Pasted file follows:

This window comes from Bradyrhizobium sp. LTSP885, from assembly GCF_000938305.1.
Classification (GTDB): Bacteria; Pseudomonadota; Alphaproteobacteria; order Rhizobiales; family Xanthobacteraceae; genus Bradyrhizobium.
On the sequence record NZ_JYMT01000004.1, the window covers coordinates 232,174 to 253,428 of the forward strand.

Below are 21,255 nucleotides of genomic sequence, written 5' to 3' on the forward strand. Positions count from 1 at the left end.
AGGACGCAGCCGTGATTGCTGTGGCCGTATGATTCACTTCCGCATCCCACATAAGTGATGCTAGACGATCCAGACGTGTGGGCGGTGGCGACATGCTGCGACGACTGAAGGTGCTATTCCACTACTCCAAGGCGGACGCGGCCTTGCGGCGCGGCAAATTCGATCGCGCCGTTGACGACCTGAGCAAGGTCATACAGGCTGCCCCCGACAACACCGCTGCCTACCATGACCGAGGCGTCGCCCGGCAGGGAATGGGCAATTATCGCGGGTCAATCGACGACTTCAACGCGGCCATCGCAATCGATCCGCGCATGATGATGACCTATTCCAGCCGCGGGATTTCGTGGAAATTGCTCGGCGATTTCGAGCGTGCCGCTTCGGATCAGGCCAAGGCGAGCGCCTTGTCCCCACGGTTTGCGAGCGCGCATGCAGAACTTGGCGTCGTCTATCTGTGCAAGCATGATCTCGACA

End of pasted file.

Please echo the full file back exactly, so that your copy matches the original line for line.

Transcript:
This window comes from Bradyrhizobium sp. LTSP885, from assembly GCF_000938305.1.
Classification (GTDB): Bacteria; Pseudomonadota; Alphaproteobacteria; order Rhizobiales; family Xanthobacteraceae; genus Bradyrhizobium.
On the sequence record NZ_JYMT01000004.1, the window covers coordinates 232,174 to 253,428 of the forward strand.

Below are 21,255 nucleotides of genomic sequence, written 5' to 3' on the forward strand. Positions count from 1 at the left end.
AGGACGCAGCCGTGATTGCTGTGGCCGTATGATTCACTTCCGCATCCCACATAAGTGATGCTAGACGATCCAGACGTGTGGGCGGTGGCGACATGCTGCGACGACTGAAGGTGCTATTCCACTACTCCAAGGCGGACGCGGCCTTGCGGCGCGGCAAATTCGATCGCGCCGTTGACGACCTGAGCAAGGTCATACAGGCTGCCCCCGACAACACCGCTGCCTACCATGACCGAGGCGTCGCCCGGCAGGGAATGGGCAATTATCGCGGGTCAATCGACGACTTCAACGCGGCCATCGCAATCGATCCGCGCATGATGATGACCTATTCCAGCCGCGGGATTTCGTGGAAATTGCTCGGCGATTTCGAGCGTGCCGCTTCGGATCAGGCCAAGGCGAGCGCCTTGTCCCCACGGTTTGCGAGCGCGCATGCAGAACTTGGCGTCGTCTATCTGTGCAAGCATGATCTCGACA